Capital : Wellington (on North Island near Cook Strait which separates it from South Island)
These Austronesian voyagers were certainly settled in New Zealand by the C14th and possibly several thousand years ago. They introduced their own plants and domestic animals as did those who landed on other Polynesian islands. The various Polynesian communities have very strong cultural and linguistic similarities and the Maori share these.
The first European to reach New Zealand was Abel Tasman in 1642 but the Maori prevented him from landing. The coasts were explored by the English Captain James Cook in his expeditions of 1769, 1773 and 1777 and British missionaries began to arrive in 1815. The Maori surrendered their lands to British sovereignty in the Waitangi Treaty of 1840 which it guaranteed them their own territory and gave them British citizenship. European colonization began and the colony obtaining self-government in 1853.. Sheep farming was developed on a large scale but the Maori revolted against the loss of their land in 1845-7 and 1860-72, forcing concessions which included parliamentary representation largely due to the efforts of George Grey, Governor 1845-53 and Radical Prime Minister 1877-84.
The Conservative Party held power from 1879-90 and were succeeded by the Liberals who had trade union backing and introduced women's suffrage in 1893, old-age pensions in 1898 and pioneered labour laws. New Zealand became a dominion of the British Empire in 1907.
In 1912, the Conservatives, now called the Reform Party, regained power and the trade unions separated from the Liberals to form the Labour Party. In 1931, the country achieved full independence and the Reform and Liberals merged as the National Party. New Zealand's troops served Britain in the Boer War, WWI and WWII and independence was formally recognised by the New Zealand legislature in 1947.
The National Party established a successful social security system and a strong economy but in 1972, the Labour Party was elected under Norman Kirk. Growing inflation and the 1973-4 energy crisis led to a balance-of-payments deficit. When Britain, with whom much of New Zealand's export trade was conducted, decided to join the European Economic Community it also affected foreign policy. New Zealand began to withdraw from its military commitments in SE Asia and established relations with China. Kirk died in 1974 and was succeeded by Wallace Rowling but the economy grew worse and the National Party, re-elected under Robert Muldoon, was unable improve it despite introducing controversial labour legislation in 1984. The Labour Party returned to power, and was re-elected in 1987 fighting the election on on its non-nuclear policy which was put into effect under Prime Minister David Lange. No ships with nuclear power or carrying nuclear weapons could land and this strained relations with the USA.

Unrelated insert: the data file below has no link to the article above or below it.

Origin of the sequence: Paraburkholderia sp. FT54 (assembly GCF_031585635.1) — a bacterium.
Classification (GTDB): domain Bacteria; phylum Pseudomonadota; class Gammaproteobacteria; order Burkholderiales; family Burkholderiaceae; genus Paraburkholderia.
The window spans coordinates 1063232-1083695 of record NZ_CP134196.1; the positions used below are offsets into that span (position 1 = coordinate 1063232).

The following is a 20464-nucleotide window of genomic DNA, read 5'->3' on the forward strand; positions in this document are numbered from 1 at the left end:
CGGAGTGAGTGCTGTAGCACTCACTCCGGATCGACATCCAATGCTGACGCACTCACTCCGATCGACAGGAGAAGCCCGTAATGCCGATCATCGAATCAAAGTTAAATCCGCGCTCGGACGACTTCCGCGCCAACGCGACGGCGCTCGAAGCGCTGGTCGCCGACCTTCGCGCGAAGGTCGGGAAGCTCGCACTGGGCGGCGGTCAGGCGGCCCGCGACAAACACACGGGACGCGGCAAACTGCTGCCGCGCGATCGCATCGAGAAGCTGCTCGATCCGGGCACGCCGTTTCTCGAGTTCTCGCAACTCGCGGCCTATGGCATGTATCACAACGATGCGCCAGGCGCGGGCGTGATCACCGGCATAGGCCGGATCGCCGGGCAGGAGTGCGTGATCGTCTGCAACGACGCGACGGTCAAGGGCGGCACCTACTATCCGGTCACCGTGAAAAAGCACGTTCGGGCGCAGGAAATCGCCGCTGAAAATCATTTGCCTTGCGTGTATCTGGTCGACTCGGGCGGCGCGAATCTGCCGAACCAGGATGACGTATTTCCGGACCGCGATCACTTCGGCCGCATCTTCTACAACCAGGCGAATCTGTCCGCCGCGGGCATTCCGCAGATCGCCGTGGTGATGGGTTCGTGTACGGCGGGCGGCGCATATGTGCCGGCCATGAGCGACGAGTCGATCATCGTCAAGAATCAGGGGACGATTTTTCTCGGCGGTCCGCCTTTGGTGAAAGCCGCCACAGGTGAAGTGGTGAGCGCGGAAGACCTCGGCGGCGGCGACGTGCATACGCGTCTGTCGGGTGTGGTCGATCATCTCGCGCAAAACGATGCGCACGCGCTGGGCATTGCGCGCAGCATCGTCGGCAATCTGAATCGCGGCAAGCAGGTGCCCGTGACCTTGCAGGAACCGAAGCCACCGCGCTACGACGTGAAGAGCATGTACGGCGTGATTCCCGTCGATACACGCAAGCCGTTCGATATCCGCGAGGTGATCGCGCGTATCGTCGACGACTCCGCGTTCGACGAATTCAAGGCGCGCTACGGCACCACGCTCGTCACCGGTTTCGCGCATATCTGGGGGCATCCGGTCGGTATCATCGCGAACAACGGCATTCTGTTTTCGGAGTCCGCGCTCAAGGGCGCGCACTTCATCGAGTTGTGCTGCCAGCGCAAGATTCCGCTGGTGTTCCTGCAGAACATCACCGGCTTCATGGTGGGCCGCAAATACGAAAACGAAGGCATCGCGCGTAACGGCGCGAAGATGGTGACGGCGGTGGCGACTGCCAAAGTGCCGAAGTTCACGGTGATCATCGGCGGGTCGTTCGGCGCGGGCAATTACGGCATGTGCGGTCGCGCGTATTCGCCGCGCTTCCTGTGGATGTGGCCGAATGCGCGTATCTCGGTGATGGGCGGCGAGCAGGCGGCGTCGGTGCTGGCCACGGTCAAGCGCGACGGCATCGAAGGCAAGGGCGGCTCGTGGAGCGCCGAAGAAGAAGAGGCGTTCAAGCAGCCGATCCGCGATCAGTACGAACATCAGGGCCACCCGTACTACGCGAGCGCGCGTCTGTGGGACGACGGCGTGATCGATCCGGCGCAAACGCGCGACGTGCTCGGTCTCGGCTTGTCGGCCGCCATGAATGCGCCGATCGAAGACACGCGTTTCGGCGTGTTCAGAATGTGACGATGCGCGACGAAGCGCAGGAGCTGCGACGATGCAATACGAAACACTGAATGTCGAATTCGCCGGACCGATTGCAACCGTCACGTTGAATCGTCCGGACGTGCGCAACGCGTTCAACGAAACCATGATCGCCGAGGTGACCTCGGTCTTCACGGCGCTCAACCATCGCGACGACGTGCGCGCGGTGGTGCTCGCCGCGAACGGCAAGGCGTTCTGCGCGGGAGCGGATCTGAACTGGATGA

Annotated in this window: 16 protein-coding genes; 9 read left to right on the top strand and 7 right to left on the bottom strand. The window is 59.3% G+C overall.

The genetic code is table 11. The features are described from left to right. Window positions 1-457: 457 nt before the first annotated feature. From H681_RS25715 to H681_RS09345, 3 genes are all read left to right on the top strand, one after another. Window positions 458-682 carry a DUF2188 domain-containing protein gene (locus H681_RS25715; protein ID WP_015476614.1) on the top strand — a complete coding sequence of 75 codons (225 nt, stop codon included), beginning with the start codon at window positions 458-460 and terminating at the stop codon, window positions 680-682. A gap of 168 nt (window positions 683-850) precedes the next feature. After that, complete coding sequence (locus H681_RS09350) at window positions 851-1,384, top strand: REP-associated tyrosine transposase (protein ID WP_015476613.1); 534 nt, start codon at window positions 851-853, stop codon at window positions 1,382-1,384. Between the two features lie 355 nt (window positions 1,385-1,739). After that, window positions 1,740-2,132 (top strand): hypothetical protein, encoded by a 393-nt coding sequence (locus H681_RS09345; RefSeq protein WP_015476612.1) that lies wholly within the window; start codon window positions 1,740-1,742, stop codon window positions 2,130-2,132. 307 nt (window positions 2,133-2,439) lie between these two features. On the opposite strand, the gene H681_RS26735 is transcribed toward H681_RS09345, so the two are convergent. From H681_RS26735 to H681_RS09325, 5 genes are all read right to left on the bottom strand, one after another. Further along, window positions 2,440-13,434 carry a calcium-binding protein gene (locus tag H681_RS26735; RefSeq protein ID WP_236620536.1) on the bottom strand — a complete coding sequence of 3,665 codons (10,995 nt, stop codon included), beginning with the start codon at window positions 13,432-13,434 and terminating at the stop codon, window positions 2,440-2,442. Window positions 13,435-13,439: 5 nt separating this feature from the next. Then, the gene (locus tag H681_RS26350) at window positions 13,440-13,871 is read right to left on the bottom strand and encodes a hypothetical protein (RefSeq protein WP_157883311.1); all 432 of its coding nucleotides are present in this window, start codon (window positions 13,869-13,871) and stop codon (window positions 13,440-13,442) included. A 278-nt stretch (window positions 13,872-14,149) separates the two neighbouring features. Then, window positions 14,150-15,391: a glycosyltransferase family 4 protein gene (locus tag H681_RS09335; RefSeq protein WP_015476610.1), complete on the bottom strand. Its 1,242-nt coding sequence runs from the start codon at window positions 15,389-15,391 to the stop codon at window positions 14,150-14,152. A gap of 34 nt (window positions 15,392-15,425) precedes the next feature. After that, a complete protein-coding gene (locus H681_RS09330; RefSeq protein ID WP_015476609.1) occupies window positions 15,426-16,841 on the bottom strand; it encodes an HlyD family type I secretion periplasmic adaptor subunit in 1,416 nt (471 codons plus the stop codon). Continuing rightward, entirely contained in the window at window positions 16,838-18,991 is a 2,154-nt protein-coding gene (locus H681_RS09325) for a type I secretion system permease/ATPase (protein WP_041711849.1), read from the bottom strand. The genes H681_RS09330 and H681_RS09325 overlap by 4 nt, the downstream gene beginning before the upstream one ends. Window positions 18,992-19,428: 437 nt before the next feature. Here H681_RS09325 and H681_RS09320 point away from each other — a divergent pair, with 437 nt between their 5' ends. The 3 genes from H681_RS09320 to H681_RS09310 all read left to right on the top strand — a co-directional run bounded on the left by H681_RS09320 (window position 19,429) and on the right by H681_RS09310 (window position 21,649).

Although the Labour party regained power in 1984, it continued the policy. In 1985, the sinking of the Greenpeace flagship, Rainbow Warrior, in Auckland harbour was eventually admitted to by the French who were conducting nuclear tests in French Polynesia and New Zealand demanded compensation. In 1987, the National Party under James Bolger supported the government's bipartisan non-nuclear policy. Lange was re-elected in 1989 with a majority of only 17 but resigned due to ill-health and was replaced by Geoffrey Palmer who also resigned in 1990, with foreign affairs minister Mike Moore taking over. He lost the 1990 election to the National Party under Jim Bolger who was criticised by former leader Muldoon who announced his retirement. The two-party system was challenged in 1991 by the Alliance Party of the Democratic, Green and the mostly Maori New Zealand Self-Government Parties. In 1992, the ban on visiting war-ships was lifted and the voting system was changed to a semi-proportional one to come into use in 1996.
The Maori demand a review of the Waitangi Treaty. They claim 70% of the country's land and have managed to obtain a ruling that fishing rights in the far north are their sole property. There are about 300 000 in New Zealand, 10% of the population. They have begun be involved in New Zealand's sporting achievement, particularly within rugby football.
There has been quite a lot of inter-marriage with white settlers and many Maori have adopted, or been given, European names but still consider themselves to be Maori. Forms of European and Biblical names which popular due to missionary influence. Maori names are often taken from common words from daily life or nature with a second name which might refer to an event or tribe name. They were not usually gender specific but I have listed names according to the gender of the person that bore them. Iwi Names
Nga Kahungunu, Te Atiawa, Kai Tahu, Ngapuhi, Ngati Porou, Ngati Whatua Maniapoto Ancestor Names
Te Arawa, Tainui, Mataatua, Aotea, Horoutu
Unlike European gods they very rarely interfere in human affairs. The spirits of trees, birds and animals are called 'Tamaiti-i-Tane', the children of Tane. Ancestors were also very important as were Rehua or ghosts of the unborn. The Tiki or Heitiki (The Cheated of Life) were the spirits of still-born children which have strong powers of good or evil.
|Tane Mahuta||forests and life in general - very important|
|Hine-te-Po||Lady of the night - goddess from whom death came into the world|
|Maui the last born||Polynesian folk hero|
|Io||beginnings - vague attributes and may be later invention|
|Tawhiri-Matea/Tauwhiri||air, winds and storms|
|Tangaroa||sea and its creatures|
|Tamaiti i Tangaroa||the children of Tangaroa|
|Rongo-ma-Taue||Kumara god, food|
|Haumia-Tiketike||fern root, food|
|Tu-Matauenga||Man and war|
This collection of names was compiled by Kate Monk and is ©1997, Kate Monk.
Copies may be made for personal use only.
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